Most healthcare providers are aware that they are required to take steps to secure the health information of their patients under the Health Insurance Portability and Accountability Act of 1996 (“HIPAA”). While most providers ensure that their staff use their best efforts to ensure that all patient health information (“PHI”) is protected in accordance with HIPAA, there are unfortunately some instances in which even the best precautions fail to prevent the unauthorized release of this information. In the event of a breach, HIPAA and the associated Health Information Technology for Economic and Clinical Health Act (“HITECH”) mandate that a report of the breach be submitted to governmental authorities. Presently, providers should be aware that to the extent any breach of PHI was discovered during calendar year 2018, the breach must be reported to the Secretary of the Department of Health and Human Services no later than March 1, 2019.
As per HIPAA, PHI is defined as “any information about health status, provision of health care, or payment for health care that is created or collected by a health care provider.” In conjunction with updates to the HIPAA Privacy Rule enacted in 2013, HITECH made certain additions to the HIPAA Privacy Rule and imposed obligations on covered entities with respect to reporting “breaches” of protected health information to government authorities. Under HIPAA and HITECH, a “breach” is defined as “an impermissible use or disclosure under the Privacy Rule that compromises the security or privacy of the protected health information.”
Oversight and enforcement of HIPAA compliance is vested in the Office for Civil Rights (“OCR”), a division of the United States Department of Health & Human Services. In all cases, covered entities must notify and provide certain information to affected individuals that their PHI was breached without unreasonable delay, and in no event later than 60 days following discovery of the breach. This may be accomplished via first class mail or, in the alternative, by email if the patient has consented to receiving electronic notices from the covered entity. Alternative steps must be taken in the event that a covered entity finds it has contact information for ten or more affected patients which is out of date.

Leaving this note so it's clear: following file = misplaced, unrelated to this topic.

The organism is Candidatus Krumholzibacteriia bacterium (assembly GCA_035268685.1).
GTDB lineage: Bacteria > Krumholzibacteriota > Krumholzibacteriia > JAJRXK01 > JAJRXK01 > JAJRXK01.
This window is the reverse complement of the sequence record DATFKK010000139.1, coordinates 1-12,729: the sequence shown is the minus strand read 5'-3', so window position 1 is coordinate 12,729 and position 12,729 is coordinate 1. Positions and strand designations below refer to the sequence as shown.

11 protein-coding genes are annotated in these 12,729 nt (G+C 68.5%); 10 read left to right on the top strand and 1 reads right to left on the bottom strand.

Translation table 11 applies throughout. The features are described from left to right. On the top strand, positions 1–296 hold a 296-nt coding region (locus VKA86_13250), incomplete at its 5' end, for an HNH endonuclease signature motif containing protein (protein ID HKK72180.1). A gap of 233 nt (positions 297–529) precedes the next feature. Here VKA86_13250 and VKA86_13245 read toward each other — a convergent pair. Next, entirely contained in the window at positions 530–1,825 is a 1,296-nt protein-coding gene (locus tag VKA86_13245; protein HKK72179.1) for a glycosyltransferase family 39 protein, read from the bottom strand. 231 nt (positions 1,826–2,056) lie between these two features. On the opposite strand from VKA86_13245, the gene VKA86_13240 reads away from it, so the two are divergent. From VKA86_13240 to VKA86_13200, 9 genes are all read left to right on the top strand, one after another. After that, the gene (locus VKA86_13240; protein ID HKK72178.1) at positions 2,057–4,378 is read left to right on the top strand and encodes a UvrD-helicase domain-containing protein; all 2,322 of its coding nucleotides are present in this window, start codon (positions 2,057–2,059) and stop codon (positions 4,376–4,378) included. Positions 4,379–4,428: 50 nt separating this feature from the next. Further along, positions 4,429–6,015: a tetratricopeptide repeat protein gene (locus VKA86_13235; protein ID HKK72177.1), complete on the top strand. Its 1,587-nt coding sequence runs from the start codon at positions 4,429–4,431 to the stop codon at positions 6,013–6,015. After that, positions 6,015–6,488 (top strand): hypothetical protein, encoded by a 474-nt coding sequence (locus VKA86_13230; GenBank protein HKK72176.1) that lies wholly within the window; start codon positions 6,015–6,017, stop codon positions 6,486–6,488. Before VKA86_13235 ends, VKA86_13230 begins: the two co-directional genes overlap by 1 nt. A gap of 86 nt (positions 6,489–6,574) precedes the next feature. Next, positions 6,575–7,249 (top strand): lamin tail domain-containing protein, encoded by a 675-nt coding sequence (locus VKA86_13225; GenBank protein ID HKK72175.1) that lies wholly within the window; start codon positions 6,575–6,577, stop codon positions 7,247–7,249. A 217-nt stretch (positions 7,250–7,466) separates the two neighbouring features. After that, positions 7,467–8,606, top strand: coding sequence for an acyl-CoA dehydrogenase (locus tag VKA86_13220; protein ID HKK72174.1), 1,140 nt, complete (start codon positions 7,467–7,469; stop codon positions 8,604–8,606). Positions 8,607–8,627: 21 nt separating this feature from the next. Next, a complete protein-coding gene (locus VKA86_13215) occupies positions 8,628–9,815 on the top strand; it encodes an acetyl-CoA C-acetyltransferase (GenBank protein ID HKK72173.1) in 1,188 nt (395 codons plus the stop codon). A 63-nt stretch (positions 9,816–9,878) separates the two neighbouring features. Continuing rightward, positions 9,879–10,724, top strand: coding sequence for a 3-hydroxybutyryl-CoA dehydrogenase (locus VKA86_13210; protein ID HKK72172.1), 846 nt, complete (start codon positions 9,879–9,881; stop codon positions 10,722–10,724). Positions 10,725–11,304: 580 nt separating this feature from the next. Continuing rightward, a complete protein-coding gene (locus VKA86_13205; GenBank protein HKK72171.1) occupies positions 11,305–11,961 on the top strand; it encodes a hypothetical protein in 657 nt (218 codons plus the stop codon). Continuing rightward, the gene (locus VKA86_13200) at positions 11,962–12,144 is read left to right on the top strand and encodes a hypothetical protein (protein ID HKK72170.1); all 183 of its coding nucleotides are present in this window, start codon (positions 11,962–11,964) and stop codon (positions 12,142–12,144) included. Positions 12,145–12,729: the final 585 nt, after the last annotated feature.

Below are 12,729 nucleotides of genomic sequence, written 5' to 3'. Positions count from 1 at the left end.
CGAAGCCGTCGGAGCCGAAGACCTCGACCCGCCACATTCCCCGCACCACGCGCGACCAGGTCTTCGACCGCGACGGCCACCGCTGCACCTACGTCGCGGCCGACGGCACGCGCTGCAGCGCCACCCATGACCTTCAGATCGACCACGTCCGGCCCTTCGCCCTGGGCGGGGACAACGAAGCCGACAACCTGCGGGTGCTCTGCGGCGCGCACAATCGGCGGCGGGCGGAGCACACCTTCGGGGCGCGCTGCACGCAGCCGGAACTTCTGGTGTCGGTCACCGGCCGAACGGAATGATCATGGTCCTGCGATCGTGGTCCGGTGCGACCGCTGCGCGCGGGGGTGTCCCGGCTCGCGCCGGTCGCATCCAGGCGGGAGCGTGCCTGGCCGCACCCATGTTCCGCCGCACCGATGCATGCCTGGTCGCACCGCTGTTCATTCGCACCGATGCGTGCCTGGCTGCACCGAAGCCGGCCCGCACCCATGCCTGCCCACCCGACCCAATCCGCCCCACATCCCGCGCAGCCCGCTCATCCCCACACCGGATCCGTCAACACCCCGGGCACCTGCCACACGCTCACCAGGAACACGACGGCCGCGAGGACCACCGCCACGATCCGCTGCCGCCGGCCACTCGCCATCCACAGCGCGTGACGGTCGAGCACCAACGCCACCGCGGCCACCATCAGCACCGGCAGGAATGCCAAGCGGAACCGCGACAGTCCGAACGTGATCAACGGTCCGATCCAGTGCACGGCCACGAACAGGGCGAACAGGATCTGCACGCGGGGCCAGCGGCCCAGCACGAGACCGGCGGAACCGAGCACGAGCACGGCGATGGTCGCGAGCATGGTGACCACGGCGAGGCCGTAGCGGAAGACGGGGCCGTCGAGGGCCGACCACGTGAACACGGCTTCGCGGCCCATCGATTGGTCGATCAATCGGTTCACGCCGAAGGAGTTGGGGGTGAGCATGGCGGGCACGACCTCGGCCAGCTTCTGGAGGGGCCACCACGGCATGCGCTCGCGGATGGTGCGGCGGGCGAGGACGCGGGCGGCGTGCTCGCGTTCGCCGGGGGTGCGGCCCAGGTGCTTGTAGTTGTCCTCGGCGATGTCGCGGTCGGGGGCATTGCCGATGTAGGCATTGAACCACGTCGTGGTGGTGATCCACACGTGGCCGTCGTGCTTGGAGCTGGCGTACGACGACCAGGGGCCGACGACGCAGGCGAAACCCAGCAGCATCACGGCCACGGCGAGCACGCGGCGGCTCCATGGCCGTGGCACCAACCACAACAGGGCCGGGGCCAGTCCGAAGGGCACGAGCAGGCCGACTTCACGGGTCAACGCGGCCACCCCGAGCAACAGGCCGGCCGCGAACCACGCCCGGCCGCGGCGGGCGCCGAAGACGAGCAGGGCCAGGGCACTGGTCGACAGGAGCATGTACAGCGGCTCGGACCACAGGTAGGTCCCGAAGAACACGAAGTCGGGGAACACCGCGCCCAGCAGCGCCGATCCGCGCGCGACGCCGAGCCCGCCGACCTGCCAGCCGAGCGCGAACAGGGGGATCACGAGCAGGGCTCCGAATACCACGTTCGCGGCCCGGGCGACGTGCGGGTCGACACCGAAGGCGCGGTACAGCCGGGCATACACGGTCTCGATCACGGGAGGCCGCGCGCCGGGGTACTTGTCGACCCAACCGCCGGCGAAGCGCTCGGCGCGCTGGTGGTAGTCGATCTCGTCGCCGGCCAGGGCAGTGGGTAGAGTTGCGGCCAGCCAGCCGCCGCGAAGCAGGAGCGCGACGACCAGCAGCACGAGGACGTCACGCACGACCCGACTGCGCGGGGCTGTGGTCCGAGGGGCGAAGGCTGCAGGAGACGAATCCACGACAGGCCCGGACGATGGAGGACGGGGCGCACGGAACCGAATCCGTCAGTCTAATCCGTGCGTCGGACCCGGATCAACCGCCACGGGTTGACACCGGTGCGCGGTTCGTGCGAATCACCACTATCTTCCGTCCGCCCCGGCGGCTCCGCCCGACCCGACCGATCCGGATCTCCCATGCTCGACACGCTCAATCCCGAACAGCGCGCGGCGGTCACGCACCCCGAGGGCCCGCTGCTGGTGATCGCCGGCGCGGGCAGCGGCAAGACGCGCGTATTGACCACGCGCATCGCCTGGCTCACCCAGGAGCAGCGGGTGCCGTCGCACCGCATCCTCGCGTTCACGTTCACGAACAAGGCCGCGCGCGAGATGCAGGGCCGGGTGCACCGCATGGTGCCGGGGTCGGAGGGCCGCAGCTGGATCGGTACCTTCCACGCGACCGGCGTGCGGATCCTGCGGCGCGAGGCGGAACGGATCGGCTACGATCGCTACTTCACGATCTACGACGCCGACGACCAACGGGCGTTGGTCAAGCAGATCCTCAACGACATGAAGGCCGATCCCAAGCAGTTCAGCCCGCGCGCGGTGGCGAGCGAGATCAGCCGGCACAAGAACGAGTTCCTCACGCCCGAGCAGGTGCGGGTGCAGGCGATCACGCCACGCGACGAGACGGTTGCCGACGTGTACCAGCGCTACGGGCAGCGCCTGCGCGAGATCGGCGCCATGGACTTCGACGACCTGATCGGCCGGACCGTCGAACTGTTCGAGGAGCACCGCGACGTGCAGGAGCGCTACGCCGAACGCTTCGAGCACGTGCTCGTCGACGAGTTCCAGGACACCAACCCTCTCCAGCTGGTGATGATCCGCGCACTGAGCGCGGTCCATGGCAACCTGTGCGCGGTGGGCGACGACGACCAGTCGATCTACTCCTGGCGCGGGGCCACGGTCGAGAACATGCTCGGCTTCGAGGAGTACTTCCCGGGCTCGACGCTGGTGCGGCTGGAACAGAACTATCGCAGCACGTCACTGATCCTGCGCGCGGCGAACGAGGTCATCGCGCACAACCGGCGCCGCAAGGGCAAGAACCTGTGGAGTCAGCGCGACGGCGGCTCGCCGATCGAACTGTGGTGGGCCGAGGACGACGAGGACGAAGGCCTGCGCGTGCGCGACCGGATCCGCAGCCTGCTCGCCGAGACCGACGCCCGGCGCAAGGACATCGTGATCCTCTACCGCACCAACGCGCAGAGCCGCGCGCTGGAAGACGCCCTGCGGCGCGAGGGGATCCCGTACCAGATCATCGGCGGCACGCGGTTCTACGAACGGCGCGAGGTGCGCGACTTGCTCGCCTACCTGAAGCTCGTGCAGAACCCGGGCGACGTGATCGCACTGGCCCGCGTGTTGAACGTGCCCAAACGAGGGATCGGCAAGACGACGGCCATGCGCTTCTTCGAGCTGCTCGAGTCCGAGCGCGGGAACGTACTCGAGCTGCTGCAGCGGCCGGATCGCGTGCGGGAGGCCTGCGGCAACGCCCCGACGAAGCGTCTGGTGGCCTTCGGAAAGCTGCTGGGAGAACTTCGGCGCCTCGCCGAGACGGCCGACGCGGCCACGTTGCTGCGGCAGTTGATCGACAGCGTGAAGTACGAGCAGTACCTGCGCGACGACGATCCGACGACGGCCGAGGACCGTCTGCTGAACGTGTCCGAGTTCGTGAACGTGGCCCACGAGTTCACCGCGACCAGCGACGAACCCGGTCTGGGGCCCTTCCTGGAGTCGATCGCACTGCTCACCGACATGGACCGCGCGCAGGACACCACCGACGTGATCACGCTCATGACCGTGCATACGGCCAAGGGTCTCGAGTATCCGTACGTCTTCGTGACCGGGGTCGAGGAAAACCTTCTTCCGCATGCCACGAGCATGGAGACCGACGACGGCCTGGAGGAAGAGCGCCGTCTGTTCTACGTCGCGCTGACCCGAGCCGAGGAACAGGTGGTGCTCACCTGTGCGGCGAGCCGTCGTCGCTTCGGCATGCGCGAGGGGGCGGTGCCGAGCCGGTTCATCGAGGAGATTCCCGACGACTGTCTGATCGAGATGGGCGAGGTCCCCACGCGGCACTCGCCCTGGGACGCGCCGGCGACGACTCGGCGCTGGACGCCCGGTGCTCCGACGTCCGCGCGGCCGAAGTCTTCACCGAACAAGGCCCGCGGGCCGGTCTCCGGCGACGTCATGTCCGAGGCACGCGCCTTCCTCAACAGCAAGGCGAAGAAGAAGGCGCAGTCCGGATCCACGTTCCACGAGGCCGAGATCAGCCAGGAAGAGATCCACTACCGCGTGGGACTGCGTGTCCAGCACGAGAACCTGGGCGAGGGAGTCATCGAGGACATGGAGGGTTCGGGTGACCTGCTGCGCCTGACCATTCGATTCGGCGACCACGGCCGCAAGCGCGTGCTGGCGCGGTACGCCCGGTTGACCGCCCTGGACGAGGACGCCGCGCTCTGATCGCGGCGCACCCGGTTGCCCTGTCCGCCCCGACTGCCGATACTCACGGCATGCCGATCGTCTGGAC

In the case of a breach affecting 500 or more residents of a State or jurisdiction, a covered entity is also required to give notice to “prominent media outlets” serving the State or jurisdiction. This is most commonly accomplished by a press release from the covered entity. As with the individual notices, the media notice must be provided without unreasonable delay, and in no event later than 60 days following the discovery of the breach. The media notice must include the same information provided in the individual notices.
Finally, a covered entity must give notice to the Secretary of Health and Human Services using the portal on the OCR website at HHS.gov. For breaches affecting 500 or more patients, the time period in which the report must be made is the same as for the individual and media notices: no later than 60 days after discovery of the breach. For breaches involving less than 500 individuals however, notice must be given within 60 days of the end of the calendar year in which the breach was discovered. As noted above, any provider who is aware of a breach during 2018 but fails to report the breach to the Secretary prior to March 1, 2019 risks becoming the subject of civil or even criminal penalties under HIPAA.
In the event that provider(s) require assistance in identifying or reporting a HIPAA breach, it is recommended that they consult with a knowledgeable attorney regarding the scope of their reporting obligations.
Weiss Zarett Brofman Sonnenklar & Levy, P.C. is a New York law firm providing a wide array of legal services to the members of the health care industry, including corporate and transactional matters, civil and administrative litigation, healthcare regulatory issues, bankruptcy and creditors’ rights, and commercial real estate transactions.
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